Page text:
29 Days of Hunting for a Monster Buck Named Chubbs

Big Game,White-Tailed Deer


29 Days of Hunting for a Monster Buck Named Chubbs

Posted 2022-01-04T21:58:00Z  by  Josh Honeycutt

Midwest Whitetail's Mike Reed spent 29 days in the woods before finally connecting on this giant nontypical deer

Rack Report Details
Buck:184 5/8 inches
Time of Year:Nov. 10, 2021
Weapon: Hoyt Carbon RX-5  Bowhunting 

Mike Reed's Iowa buck scored 184 5/8 inches. Image by Midwest Whitetail

Mike Reed, co-host of Midwest Whitetail, grew up hunting in the swamps of Louisiana. He was pursuing public-land whitetails with a rifle at the age of 10, and with a bow by age 16. In his early 20s, he began making trips to the Midwest to chase public bucks there, too. He enjoyed it so much that he moved to Iowa in 2009, planted roots, and has been there ever since.

He hunted public land and private properties by permission from 2010 to 2015. Then, he started looking for land to buy, and bought tracts in 2015, 2017, and 2018. Numerous monster bucks have called the place home, and one of these was a 5 ½-year-old deer with heavy mass that Reed nicknamed Chubbs.

He had one sighting of the buck in 2020, and many trail-camera photos, but never loosed an arrow at the deer. Fast-forward to the summer of 2021, and the buck returned. During the preseason, Reed glassed the huge buck four times in velvet. He decided to target this buck, and once the season opened, he hunted the deer on 28 days, which produced three in-person sightings but no tag filled.

Nov. 10 marked his 29th day of hunting. Still, he had hope of getting a shot at the big nontypical. So, he and his cameraman, Rye Ludwig, eased along a low-impact entry route in the pre-dawn darkness. After a slow trek, they settled into the 14th unique stand location of the season.

Reed arrowed this buck on Nov. 10, 2021, with his Hoyt Carbon RX-5. Image by Midwest Whitetail

A weather front was moving in, preceded by east winds and overcast skies. The temperatures hovered in the 40s, which wasn't great for Iowa in November. Nonetheless, Reed hoped the rut would stir up movement.

Their stand location was on the edge of a hardwood ridge overlooking a creek bottom. Agricultural fields and CRP fields were nearby. A very thick understory adjacent to that created the type of cover deer like. With the creek bottom in front, the ridge top behind, and thick multiflora rose and honeysuckle all around, he figured there was a good chance a buck might cruise through.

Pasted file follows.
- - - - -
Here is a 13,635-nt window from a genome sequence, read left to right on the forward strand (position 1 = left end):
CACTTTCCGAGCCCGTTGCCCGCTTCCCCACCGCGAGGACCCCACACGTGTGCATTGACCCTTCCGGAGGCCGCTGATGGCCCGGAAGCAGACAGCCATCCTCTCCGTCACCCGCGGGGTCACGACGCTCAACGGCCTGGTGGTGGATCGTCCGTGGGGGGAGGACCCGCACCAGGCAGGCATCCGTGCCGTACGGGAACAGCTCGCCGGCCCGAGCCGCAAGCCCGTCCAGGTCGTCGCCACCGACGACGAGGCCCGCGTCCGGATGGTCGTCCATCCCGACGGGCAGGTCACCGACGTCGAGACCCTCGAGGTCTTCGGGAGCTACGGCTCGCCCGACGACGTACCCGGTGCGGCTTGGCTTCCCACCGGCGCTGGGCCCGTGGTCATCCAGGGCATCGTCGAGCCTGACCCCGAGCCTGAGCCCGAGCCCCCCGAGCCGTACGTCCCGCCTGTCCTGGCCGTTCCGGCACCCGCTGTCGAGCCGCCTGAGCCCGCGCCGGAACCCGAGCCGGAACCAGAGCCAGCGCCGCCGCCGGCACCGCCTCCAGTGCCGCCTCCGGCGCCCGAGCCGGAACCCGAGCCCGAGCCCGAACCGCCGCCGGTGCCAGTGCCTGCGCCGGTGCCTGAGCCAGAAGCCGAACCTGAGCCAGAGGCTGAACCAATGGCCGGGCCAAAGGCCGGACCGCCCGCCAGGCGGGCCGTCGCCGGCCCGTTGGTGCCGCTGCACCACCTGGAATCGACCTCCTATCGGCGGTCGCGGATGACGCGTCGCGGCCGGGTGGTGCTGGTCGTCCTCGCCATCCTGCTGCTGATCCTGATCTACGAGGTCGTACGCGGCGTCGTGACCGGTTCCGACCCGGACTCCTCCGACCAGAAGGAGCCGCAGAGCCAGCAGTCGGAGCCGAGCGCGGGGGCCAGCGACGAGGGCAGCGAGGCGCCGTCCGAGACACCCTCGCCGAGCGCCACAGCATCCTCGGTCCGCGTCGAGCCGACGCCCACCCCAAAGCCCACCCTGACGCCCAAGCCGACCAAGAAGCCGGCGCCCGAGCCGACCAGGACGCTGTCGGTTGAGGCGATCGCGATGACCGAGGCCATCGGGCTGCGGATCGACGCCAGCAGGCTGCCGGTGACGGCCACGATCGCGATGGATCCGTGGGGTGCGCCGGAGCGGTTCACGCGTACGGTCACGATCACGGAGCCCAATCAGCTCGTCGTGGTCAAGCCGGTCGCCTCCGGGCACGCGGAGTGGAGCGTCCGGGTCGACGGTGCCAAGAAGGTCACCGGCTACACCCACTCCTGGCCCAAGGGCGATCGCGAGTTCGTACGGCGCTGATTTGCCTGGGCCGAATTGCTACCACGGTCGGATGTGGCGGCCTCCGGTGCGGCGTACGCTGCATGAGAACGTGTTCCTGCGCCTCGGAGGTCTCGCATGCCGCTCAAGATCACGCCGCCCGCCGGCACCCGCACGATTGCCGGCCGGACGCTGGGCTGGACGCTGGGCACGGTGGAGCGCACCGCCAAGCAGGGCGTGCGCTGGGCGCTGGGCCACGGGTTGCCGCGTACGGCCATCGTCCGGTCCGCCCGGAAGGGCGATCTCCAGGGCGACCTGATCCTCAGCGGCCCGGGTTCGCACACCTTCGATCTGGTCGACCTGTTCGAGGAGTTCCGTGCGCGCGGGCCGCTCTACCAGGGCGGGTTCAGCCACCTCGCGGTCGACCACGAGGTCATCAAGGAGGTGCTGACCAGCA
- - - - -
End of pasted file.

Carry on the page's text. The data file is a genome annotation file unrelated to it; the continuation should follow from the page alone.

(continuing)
At first light, a small buck and doe eased into view. They left almost as quickly as they arrived. About an hour later, Reed spotted Chubbs' rack in the distance. The massive deer followed a doe along the field edge, chased it around for a few minutes, and eventually broke off and meandered around. Reed made a few soft grunts, and Chubbs walked right into bow range.

After several long seconds of painstaking waiting by Reed, Chubbs started to turn and walk away. Reed was ready, though, and came to full draw as the buck turned to leave. He settled the pin, squeezed the release trigger, and launched the arrow. The 37-yard, quartering-away shot connected. Chubbs ran about 40 yards and tipped over.

Seeing the huge whitetail hit the ground was an incredible feeling. All the hard work and patience had paid off in a very rewarding way.

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It's awesome to be able to get a buck to maturity, Reed said. Watching him grow all summer, targeting him specifically all season, and to be able to get him with archery equipment — pure elation. I was targeting this specific deer, and I kept having close encounters. [It was] very exciting when it came together.

Reed attributes his success on this buck to many hang-and-hunts, as well as hunting fresh stand sites. Nov. 10 was the first time he'd sat in the tree he shot the buck out of. That isn't surprising, as your first trip into a spot generally offers the highest odds.

Interestingly, as big as this buck was, it wasn't king on Reed's property. He was not the most dominant deer on the farm, he said. I witnessed him get beat in a fight two weeks earlier. He shifted his range, and the trail cameras helped me stay on him.

Still, despite not being top dog on that tract of land, the deer scored an impressive 184 5/8 inches. It just goes to show that it isn't the size of the buck in the fight, but the size of the fight in the buck.

You can watch the hunt here.

Incredibly, he killed another Booner a week later.

(Don't Miss: Mainframe 8-Pointer Breaches the Coveted 170-Inch Mark)

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